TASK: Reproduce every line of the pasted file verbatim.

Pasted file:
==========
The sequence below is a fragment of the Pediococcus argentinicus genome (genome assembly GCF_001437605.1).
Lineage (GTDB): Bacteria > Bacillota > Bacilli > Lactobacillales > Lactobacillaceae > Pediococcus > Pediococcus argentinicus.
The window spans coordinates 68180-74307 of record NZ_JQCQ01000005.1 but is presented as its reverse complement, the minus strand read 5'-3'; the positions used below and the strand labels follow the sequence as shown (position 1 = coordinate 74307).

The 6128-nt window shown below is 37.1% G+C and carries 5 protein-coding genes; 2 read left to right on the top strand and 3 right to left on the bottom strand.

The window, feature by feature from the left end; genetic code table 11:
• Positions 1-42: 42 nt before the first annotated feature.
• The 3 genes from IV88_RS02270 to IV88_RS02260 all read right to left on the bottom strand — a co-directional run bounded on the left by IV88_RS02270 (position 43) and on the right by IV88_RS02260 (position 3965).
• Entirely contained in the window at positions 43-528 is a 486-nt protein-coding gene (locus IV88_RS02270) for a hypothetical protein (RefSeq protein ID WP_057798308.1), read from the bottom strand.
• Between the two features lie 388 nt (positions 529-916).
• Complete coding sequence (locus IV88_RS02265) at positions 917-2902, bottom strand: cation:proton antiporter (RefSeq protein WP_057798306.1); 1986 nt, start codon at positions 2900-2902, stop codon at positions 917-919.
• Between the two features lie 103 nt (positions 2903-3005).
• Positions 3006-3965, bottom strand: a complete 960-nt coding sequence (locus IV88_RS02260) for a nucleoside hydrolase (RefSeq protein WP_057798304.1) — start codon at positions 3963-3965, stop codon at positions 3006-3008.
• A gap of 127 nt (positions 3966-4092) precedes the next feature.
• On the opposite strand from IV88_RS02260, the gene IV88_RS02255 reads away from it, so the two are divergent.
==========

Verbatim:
The sequence below is a fragment of the Pediococcus argentinicus genome (genome assembly GCF_001437605.1).
Lineage (GTDB): Bacteria > Bacillota > Bacilli > Lactobacillales > Lactobacillaceae > Pediococcus > Pediococcus argentinicus.
The window spans coordinates 68180-74307 of record NZ_JQCQ01000005.1 but is presented as its reverse complement, the minus strand read 5'-3'; the positions used below and the strand labels follow the sequence as shown (position 1 = coordinate 74307).

The 6128-nt window shown below is 37.1% G+C and carries 5 protein-coding genes; 2 read left to right on the top strand and 3 right to left on the bottom strand.

The window, feature by feature from the left end; genetic code table 11:
• Positions 1-42: 42 nt before the first annotated feature.
• The 3 genes from IV88_RS02270 to IV88_RS02260 all read right to left on the bottom strand — a co-directional run bounded on the left by IV88_RS02270 (position 43) and on the right by IV88_RS02260 (position 3965).
• Entirely contained in the window at positions 43-528 is a 486-nt protein-coding gene (locus IV88_RS02270) for a hypothetical protein (RefSeq protein ID WP_057798308.1), read from the bottom strand.
• Between the two features lie 388 nt (positions 529-916).
• Complete coding sequence (locus IV88_RS02265) at positions 917-2902, bottom strand: cation:proton antiporter (RefSeq protein WP_057798306.1); 1986 nt, start codon at positions 2900-2902, stop codon at positions 917-919.
• Between the two features lie 103 nt (positions 2903-3005).
• Positions 3006-3965, bottom strand: a complete 960-nt coding sequence (locus IV88_RS02260) for a nucleoside hydrolase (RefSeq protein WP_057798304.1) — start codon at positions 3963-3965, stop codon at positions 3006-3008.
• A gap of 127 nt (positions 3966-4092) precedes the next feature.
• On the opposite strand from IV88_RS02260, the gene IV88_RS02255 reads away from it, so the two are divergent.